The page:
Should Students Stand for the Pledge?


(Credit: Emerson Keith)

Emerson Keith and Jennifer Lee

Standing for the pledge every morning has become a controversial topic in schools, especially here at Roswell.

Sports editor Emerson Keith spoke up about it and how she feels people need to act: 

I pledge allegiance to the Flag of the United States of America…

Every weekday morning, to start off the school day, students, staff, and faculty stand up in their classrooms or offices to recite the Pledge of Allegiance towards the American Flag.

Political divisions have divided America within the last couple of years. Starting when the big pandemic, Covid-19 hit, different and divisive opinions about masks, vaccinations, and quarantining turned from simple topics into a lot of political dismemberment.  This has leached onto some students not standing daily for the Pledge of Allegiance like they had in the past.

and to the Republic for which it stands…

When we were just kids, we stood up with our right hand over our hearts facing the American flag in the classroom.  Most kids didn’t really know exactly why they were doing it or what the importance of it was but everyone did it anyway. Everyone was told that they had to do it to show their respect and support for their country. Even with divisive political and social opinions, a person’s respect for their country should remain and be obvious.

As students grow older and mature, they tend to develop their own opinions concerning what is going on in the world and fortunately in our Democratic society, schools give students more freedom to express themselves and these opinions. This has led to many students starting clubs, organizations, or even movements to spread their voice. With this freedom, some students have chosen to sit down for the Pledge of Allegiance every morning to “make themselves heard.”

Most students who choose to stay sitting down for the pledge argue that it is because they “don’t like this country.” They tend to use their sexuality or political stance as an excuse, when, standing for the pledge isn’t about any of those things.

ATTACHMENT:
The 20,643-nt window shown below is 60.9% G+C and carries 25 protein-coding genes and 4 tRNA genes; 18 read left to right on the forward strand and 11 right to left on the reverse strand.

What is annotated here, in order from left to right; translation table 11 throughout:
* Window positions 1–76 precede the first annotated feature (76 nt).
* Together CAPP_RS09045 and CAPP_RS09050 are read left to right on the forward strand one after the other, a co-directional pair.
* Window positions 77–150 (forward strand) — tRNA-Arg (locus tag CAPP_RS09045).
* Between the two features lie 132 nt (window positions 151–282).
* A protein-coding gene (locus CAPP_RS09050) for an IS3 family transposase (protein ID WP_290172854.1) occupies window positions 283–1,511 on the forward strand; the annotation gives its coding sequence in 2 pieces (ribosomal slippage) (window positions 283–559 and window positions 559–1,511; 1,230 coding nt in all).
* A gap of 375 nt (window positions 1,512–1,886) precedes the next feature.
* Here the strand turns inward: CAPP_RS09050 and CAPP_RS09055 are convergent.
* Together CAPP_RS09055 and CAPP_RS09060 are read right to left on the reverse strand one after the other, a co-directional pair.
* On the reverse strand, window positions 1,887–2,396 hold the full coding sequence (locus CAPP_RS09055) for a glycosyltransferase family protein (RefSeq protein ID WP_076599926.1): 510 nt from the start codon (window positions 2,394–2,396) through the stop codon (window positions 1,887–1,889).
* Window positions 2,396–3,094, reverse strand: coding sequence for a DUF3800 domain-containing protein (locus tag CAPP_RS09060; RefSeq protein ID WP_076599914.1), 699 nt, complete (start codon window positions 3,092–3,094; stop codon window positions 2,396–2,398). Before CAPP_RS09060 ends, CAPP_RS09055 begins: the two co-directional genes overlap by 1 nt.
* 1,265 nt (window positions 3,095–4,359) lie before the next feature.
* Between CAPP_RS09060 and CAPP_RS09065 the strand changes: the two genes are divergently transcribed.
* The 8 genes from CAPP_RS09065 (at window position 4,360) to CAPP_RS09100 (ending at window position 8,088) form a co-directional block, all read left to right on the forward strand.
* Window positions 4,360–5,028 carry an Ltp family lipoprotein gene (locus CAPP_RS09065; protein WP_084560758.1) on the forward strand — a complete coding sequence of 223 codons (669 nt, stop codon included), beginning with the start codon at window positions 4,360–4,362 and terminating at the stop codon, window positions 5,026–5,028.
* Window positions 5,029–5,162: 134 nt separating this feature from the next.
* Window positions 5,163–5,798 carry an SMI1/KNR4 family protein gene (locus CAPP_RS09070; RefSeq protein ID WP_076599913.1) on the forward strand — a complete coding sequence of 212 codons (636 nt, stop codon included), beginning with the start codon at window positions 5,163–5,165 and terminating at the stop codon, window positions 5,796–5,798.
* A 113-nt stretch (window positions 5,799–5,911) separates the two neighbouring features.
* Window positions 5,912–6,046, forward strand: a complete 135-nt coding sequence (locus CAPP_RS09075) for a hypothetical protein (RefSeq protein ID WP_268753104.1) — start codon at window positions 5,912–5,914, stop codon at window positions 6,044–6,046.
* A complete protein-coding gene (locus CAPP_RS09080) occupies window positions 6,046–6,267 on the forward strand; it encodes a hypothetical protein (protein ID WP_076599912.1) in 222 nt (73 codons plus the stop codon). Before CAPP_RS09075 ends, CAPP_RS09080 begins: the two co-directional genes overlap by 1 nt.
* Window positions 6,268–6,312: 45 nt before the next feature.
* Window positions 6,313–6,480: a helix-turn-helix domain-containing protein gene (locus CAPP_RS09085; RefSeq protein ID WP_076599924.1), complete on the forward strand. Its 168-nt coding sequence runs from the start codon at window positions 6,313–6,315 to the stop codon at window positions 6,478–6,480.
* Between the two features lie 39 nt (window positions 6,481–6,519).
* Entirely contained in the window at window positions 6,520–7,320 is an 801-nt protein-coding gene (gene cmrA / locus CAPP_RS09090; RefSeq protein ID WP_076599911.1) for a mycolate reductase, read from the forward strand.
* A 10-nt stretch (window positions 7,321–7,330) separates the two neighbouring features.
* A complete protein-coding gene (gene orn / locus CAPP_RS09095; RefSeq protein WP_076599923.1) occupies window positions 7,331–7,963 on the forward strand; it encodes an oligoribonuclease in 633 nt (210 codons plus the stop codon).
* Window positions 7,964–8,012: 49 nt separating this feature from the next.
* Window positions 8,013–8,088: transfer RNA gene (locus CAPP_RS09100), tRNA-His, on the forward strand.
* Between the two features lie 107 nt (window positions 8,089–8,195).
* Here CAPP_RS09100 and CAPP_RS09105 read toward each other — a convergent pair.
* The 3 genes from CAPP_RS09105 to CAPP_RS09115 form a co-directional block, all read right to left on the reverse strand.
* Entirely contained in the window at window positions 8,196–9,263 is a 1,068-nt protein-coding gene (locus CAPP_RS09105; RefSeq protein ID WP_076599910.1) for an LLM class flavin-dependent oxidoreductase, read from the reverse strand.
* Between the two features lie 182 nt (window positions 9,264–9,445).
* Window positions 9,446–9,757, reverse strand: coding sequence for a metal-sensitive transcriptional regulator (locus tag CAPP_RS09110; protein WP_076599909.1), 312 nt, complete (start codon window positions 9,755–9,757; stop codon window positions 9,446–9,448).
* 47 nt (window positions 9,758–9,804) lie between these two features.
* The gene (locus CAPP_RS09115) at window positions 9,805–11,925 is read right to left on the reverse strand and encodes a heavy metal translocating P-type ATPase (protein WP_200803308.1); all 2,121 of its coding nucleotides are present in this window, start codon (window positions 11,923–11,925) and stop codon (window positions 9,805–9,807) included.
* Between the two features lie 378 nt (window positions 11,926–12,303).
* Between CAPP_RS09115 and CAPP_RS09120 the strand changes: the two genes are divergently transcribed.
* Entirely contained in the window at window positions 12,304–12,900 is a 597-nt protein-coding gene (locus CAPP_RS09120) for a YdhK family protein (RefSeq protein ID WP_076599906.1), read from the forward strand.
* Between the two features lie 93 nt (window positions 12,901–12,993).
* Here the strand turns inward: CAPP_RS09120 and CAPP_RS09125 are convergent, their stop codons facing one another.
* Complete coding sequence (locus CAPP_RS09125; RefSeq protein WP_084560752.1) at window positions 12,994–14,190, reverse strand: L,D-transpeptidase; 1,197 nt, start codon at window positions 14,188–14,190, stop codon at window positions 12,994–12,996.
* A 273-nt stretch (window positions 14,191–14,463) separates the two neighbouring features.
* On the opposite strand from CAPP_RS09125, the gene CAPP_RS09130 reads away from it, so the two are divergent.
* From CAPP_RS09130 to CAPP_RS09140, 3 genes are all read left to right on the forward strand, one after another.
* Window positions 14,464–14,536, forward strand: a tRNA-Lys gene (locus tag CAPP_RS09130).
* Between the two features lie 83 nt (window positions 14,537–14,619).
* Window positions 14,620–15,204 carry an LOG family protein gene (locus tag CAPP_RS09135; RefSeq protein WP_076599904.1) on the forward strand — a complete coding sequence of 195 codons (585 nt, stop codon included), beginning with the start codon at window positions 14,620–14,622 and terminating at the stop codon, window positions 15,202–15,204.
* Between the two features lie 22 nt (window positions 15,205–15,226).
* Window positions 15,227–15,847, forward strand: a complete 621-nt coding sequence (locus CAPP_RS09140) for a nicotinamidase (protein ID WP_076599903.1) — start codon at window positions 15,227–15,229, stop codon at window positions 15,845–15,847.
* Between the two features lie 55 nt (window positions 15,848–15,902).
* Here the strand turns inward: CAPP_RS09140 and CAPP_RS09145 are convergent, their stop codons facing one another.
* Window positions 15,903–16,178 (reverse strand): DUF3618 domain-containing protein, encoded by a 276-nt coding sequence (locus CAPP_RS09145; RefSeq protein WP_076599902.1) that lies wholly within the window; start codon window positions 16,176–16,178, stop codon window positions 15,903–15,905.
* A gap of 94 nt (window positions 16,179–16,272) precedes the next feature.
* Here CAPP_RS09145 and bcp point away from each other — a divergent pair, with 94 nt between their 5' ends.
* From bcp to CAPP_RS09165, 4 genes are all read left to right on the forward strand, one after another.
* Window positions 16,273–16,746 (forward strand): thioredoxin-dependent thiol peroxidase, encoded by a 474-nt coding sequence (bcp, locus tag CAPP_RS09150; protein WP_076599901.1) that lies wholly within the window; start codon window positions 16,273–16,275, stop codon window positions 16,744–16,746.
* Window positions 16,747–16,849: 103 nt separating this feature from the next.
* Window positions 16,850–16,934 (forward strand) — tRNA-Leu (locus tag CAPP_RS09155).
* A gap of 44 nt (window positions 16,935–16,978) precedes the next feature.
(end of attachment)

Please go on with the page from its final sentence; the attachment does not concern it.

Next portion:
…one Nation under God, indivisible, with liberty and justice for all

In the pledge, we recite, “One nation, under God, indivisible, with liberty and justice for all.” By saying this, you are stating that we are all united under one nation, America, where we are unable to be separated and everyone will be treated fairly.

While some people may argue against these simple 31 words, there is so much more hidden behind them.  In the pledge, we are pledging our allegiance not just to our country as a whole, but for the freedom we have and the people who fought for it. Many people get caught up in their own opinion and forget the real significance the pledge means. Soldiers have gone out there, into war, many not making it back home, to sacrifice their lives for this country and its freedom.

So when the announcement comes over the intercom every morning, and you get caught up in  your own personal preferences or are just too tired to get out of your seat, think about the simple 30 words that you could say to pay your respect to the people who gave us our day-to-day freedom, as well as the freedom to even complain about the words in a pledge that have been around since 1892.


In an opposing point of view, staff writer Jennifer Lee writes about her viewpoint on the pledge:

Throughout one’s elementary and middle school life, seeing every single person in class stand for the pledge was the norm. Nowadays in Roswell’s classrooms, you may see a good number of students remain seated at 8:20 A.M. when someone recites the pledge on the announcements.  

A choice that I find receives a ridiculous amount of flack.  

It’s typical teenage milestone for high school students to begin changing their learned behavior from the elementary school years and begin to grow in critical thinking and awareness about their country. 

Walk into any elementary or middle school as school begins and one will usually find every child stand to shift their body towards the American flag standing proudly near a wall. They are at least a little drowsy and have been reciting these words for almost as long as they can remember. Not out of patriotism, but because they have recited them almost every day during the school year without room for questions nor a full understanding of what they are saying.